Is there no 'normal' background?
Sure there is,' notes ad guru Sandeep Goyal.
I had barely used Zoom a few times before the pandemic.
So, when asked to join a 'call', it did not naturally occur to me that we were not going to be on an actual conference call -- on the phone.
I wasn't expecting to be on camera in a video meeting.
I wasn't ready, my 'background' wasn't ready, and I was kind of caught off-guard.
I quickly fetched my laptop, and settled into our living room sofa.
The laptop camera caught a small Paresh Maity painting on the wall behind me.
The chat box started to pile up with "oohs", "aahs" and "wows" about the Maity.
The painting attracted more screen-time interest than the subject of the "call".
I actually didn't know whether to feel flattered by all the attention my "background" had attracted or to feel embarrassed for having become an inadvertent eyeball grabber.
Ever since, I have become more careful, and observant.
Not only about my own Zoom background, but the ones used by others.
The winner-all-the-way, without an iota of doubt, amongst backgrounds, virtual or real, is the library background.
Rows of neatly stacked books.
To make you look scholarly, cerebral and well-informed.
The background that instantly communicates to all that you have read the original book on which the currently trending Netflix series, is based on!
Ninety per cent of library backgrounds, by the way, are fake.
So, you can display books on a subject you want to brag about -- cetology, enzyme kinetics, environmental acoustics or ethnomusicology -- supposedly your favourite bedtime and niksen readings!
Ninety per cent of the real library backgrounds have carefully curated close-up views of Shakespeare, Byron, Haruki Murakami titles and those of last year's Nobel prize winners, Olga Tokarczuk and Peter Handke, so you know that the person on the call is really erudite, and has really evolved reading tastes.
The next most favoured background, surprisingly, is the bare-wall look, intended to communicate 'minimalist' (bordering evolved) tastes.
Also, that the participant is self-confident, matter-of-fact, no-nonsense and very business-like.
This I am told is the 'usual' Harvard/Stanford/ Wharton background meant to convey, 'I am I'. Period.
An 'outdoorsy' background, interestingly, has started to be accorded kind of second-grade status.
"It is seriously wannabe stuff", warned my 24-year-old nephew, "especially if you have actually not been to Lake Tahoe or the Uyuni Flats in Bolivia but are showing them in the background. The ones who know, snigger."
So what's the choice, I asked? Emulate Elon Musk.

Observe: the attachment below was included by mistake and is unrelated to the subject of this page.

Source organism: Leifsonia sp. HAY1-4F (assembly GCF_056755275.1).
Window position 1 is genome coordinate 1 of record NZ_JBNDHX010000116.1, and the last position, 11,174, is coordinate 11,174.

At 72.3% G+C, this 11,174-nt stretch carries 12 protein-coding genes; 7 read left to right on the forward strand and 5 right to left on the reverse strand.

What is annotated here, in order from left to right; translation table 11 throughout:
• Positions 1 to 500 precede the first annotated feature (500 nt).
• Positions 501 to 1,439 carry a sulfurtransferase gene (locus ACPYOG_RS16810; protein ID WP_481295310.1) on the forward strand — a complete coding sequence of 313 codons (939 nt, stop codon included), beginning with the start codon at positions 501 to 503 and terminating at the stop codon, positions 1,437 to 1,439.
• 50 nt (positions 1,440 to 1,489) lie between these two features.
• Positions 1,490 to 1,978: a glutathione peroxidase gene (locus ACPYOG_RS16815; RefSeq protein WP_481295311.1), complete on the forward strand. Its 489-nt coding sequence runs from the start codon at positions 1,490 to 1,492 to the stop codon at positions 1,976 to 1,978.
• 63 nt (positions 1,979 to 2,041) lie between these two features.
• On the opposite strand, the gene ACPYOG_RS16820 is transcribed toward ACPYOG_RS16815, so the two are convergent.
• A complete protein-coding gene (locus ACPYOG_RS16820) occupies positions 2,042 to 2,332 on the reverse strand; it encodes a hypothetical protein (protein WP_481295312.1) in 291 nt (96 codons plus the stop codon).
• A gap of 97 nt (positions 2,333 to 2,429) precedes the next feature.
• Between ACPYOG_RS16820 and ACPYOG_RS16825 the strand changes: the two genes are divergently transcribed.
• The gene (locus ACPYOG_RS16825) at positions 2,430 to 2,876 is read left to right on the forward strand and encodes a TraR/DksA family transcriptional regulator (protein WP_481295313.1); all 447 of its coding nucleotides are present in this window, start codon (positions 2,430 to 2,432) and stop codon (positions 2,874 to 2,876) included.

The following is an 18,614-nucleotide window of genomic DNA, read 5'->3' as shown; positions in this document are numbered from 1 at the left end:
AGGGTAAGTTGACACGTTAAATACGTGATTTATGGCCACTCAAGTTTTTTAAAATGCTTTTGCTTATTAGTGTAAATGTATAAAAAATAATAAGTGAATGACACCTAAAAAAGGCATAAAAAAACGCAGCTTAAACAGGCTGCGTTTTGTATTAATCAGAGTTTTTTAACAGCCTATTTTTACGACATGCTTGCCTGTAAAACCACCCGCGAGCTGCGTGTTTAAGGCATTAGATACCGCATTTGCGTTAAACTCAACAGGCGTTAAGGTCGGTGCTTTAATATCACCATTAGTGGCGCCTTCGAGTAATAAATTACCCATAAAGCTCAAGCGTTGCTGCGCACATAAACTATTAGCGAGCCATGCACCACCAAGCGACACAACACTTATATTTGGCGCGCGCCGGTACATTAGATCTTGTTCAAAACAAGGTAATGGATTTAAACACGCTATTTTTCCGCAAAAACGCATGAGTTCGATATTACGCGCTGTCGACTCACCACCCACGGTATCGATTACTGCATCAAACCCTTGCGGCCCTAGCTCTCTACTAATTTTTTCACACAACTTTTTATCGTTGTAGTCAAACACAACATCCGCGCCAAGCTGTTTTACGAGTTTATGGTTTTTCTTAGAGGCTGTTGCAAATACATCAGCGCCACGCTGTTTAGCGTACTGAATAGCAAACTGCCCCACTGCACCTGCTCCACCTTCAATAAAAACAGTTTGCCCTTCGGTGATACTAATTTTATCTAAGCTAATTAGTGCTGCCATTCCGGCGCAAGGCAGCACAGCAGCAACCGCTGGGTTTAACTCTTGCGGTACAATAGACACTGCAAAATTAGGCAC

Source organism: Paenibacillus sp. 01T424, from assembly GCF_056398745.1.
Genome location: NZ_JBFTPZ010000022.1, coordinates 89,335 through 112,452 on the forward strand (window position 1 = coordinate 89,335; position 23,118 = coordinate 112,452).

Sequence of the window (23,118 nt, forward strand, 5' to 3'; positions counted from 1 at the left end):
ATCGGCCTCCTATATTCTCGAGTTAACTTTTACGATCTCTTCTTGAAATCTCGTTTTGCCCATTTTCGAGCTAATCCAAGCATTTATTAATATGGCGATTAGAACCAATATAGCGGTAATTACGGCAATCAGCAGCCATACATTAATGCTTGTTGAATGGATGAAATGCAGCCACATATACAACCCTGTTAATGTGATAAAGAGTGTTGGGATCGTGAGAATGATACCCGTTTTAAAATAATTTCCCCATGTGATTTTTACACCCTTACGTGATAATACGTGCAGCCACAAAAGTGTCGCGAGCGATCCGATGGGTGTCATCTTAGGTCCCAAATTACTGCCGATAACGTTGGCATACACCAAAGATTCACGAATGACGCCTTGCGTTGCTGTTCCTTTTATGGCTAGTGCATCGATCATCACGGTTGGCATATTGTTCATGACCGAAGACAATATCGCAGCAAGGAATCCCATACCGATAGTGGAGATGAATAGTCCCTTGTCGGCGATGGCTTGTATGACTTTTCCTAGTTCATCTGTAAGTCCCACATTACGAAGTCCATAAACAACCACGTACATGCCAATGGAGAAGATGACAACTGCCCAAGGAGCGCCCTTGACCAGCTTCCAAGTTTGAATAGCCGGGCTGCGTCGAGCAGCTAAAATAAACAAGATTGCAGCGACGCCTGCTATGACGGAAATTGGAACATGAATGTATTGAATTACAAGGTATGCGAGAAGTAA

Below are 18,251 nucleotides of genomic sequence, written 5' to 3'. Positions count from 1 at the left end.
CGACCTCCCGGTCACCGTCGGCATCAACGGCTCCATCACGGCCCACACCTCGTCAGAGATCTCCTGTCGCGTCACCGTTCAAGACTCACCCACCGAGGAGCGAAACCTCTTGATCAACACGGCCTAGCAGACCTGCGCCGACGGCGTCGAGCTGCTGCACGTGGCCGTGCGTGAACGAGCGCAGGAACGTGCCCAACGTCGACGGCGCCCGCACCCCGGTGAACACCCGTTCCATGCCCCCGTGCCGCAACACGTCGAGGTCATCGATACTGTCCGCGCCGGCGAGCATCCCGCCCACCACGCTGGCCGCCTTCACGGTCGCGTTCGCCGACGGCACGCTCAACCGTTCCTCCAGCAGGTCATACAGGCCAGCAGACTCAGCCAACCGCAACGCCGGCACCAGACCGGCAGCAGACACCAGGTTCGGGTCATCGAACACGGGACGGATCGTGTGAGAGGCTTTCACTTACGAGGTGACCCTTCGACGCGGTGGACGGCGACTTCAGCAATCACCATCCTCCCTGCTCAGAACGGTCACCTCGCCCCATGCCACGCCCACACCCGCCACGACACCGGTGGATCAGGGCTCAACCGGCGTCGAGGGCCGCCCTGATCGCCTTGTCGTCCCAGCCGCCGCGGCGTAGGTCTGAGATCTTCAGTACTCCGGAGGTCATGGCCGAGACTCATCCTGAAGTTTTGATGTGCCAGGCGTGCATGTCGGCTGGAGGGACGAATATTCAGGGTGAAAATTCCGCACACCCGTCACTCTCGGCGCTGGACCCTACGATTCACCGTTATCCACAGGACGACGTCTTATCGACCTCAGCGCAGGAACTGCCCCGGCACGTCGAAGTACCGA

Have the galaxy or the Milky Way kind of stretching behind you.
Cues vastness (of ambition), open-mindedness, out-of-the-box thinking and infinity.
Of the real backgrounds, the universal favourite, by far, is the one with a pet (dog 52 per cent, puppy 28 per cent, cat 20 per cent) comfortably snoozing on the sofa behind.
And if the puppy wakes up, stretches, jumps off the sofa and goes out of frame during the course of the call, that is a straight 100 per cent bonus.
The pet signals (a) loving (b) loving (c) loving.
And, loving equals warm, friendly, compassionate, empathetic and trustworthy.
This is the best gig in town.
What about an actual untidy, unkempt real home with kids' toys, some dirty linen and unwashed mugs and plates carelessly strewn around in the background?
Mixed feedback, really on that.
In the first week of the pandemic, it was labelled cute.
But post that the assessment simply pivoted to, "Bah! He doesn't even help around the house? Terrible!"
And then there is the much-in-vogue 'enigmatic' background.
The Lochinvar sword hanging on the wall just behind.
Cutting-edge decision-maker or just plain dangerous?
An Ogata Kenzan pot on the far bureau? Aesthetic, yes.
But vain. The Steinway piano (usually virtual), on the other hand, makes for someone who is agreeable, pleasant and easy to get along with.
A Saraswati veena seen in the background points to a sanskari persona.
And a big Harley vrooming in the background is representative of someone signalling 'my way or the highway'. Avoidable, for sure.
What about the huge Ganesha in the background?
No, no, no.
Religious symbols, especially with overseas colleagues in attendance on the call, is a strict no-no.
But a glimpse during the recent Ganapati festival, just to show your deity to friends and colleagues?
The answer is still no.
And yes, a neat bouquet of flowers in the background?
Verdict: Cheerful, accommodating, positive.
A black background?
Well, that's a tough one.
Doesn't give an inch.
Not to be trusted.
Is there no 'normal' background? Sure there is.
For the fuddy-duddy, non-tech savvy 50 year old whose kitchen you can clearly see (indicating concurrently that the call is being made from the dining table) with constant movements by the missus and pressure cooker sounds too.
Well, this is a sure candidate for the pink slips being handed out these days aplenty ... poor chap simply misunderstood the cryptic HR missive,'Background check negative'.
Feature Presentation: Ashish Narsale/ Rediff.com